Gum problems are a lot more than uncomfortable. Gum disease can lead to tooth loss and point to a chronic disease. Don’t leave it untreated: see the professionals at the Center for Contemporary Periodontics and Dental Implants.

When caught early, gum disease is somewhat easier to handle. Pain, bleeding, and even bad breath are the most common symptoms. And although dentists screen for gum issues, that only helps those who go to the dentist on a regular basis.

“People experience some discomfort, sometimes don’t want to go to the dentist, and then just get used to it,” explained M. Ilhan Uzel, DMD. “It’s akin to gaining a few pounds over time; it becomes the new normal. But gum disease needs treatment. If you haven’t had a check-up for years, come see us.”

The team of periodontists at the Center for Contemporary Periodontics and Dental Implants treats gum disease in phases. In the early stages, some good deep cleaning may do the trick, or minor gum surgical procedures may be required.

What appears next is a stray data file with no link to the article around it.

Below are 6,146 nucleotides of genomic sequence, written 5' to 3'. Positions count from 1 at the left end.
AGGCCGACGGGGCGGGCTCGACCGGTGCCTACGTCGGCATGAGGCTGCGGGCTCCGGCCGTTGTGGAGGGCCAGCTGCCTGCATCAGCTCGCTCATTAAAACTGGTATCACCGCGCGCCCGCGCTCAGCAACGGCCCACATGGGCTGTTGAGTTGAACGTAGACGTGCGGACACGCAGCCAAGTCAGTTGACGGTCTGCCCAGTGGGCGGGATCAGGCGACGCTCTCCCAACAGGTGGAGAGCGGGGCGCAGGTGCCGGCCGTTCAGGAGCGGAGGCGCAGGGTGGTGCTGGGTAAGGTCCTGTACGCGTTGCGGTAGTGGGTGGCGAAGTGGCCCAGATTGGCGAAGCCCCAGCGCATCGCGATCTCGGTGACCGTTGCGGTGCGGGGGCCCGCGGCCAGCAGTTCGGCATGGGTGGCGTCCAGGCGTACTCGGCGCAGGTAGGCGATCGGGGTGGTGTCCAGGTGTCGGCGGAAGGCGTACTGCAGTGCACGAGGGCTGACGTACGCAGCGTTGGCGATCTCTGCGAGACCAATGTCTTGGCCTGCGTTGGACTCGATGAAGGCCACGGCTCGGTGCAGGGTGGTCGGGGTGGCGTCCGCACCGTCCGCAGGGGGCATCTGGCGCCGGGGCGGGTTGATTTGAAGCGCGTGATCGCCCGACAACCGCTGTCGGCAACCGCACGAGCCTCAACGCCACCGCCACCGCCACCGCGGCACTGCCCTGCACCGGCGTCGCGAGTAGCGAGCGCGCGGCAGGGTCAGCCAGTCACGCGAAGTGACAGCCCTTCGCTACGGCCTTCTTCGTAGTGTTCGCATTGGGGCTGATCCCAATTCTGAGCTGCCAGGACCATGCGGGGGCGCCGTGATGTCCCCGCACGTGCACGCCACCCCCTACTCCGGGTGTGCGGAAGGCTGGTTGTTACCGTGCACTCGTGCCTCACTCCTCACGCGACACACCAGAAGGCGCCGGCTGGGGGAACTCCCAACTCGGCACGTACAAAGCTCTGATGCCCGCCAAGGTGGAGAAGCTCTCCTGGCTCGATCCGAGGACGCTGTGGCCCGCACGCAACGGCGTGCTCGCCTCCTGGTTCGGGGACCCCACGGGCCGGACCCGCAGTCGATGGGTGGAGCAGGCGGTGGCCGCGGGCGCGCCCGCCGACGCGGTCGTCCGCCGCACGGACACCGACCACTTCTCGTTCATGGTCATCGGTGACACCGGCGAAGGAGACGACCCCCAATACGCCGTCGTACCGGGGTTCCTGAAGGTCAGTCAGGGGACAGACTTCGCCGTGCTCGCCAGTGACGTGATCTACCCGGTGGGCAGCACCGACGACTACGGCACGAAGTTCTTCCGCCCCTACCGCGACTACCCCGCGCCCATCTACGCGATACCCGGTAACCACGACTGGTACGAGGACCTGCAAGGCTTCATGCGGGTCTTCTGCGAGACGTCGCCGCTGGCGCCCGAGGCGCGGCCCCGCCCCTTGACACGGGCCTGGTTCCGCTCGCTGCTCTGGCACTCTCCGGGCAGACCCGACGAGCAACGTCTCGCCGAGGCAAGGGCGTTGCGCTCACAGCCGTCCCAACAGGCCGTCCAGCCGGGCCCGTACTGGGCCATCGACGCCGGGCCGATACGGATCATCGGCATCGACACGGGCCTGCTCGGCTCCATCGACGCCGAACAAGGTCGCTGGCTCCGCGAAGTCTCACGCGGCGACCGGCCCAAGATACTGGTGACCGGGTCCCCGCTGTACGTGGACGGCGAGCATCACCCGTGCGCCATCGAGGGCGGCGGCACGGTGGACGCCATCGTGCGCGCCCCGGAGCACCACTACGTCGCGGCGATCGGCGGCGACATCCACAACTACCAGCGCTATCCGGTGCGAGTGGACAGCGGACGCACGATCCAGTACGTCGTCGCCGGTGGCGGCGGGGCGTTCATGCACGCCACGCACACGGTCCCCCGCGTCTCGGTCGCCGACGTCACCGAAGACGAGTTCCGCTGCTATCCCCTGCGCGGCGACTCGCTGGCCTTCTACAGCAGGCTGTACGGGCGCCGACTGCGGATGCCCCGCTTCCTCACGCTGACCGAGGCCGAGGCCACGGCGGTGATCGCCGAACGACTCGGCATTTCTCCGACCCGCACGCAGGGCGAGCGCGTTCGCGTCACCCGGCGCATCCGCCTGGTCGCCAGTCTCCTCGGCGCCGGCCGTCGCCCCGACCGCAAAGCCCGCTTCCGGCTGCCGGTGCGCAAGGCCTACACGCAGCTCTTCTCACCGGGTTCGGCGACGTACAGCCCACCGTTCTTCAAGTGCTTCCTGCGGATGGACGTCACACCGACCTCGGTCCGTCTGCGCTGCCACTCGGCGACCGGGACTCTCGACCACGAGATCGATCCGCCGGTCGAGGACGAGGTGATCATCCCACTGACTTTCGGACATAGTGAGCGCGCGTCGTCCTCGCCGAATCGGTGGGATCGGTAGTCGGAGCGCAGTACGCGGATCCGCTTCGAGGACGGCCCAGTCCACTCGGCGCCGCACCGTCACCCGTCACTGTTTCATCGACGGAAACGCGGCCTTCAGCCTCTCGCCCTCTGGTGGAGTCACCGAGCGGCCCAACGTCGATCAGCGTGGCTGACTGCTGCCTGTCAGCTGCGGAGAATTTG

“Long-term success depends on the patient’s compliance,” he noted. “Like any other chronic illness, you’ll need to come back for regular check-ups, as you would for high blood pressure or diabetes.”

Patients experiencing more severe symptoms such as infections or a swollen face usually require tooth extraction and implants.

“If the disease has progressed, that is our best option,” Dr. Uzel said. “Once the infection is gone, we’ll need to replace those teeth so the patient can eat — and smile. Surgery isn’t scary: it’s very effective. However, these are more costly procedures, which is why I urge you to have any concerns examined early.”

Dr. Uzel also recommends everyone see a primary dentist regularly and to make sure the dentist is screening for gum disease.

“We all should be advocates for our dental health just as we are for our general health,” he added. “It’s a safety mechanism, like when you see a mole on your hand; it’s worth asking about and checking.”

In some cases, being an advocate for dental health is putting a watchful eye on other chronic illnesses. There is a strong association between diabetes and gum disease. Dr. Uzel says a diabetic may develop gum disease faster, or sometimes the periodontist suspects diabetes because the gum disease is so extreme. Again, regular check-ups are key.

The Center for Contemporary Periodontics and Dental Implants, 34 Franklin Corner Road, Lawrenceville. 609-883-6900. Fax: 609-883-2785.

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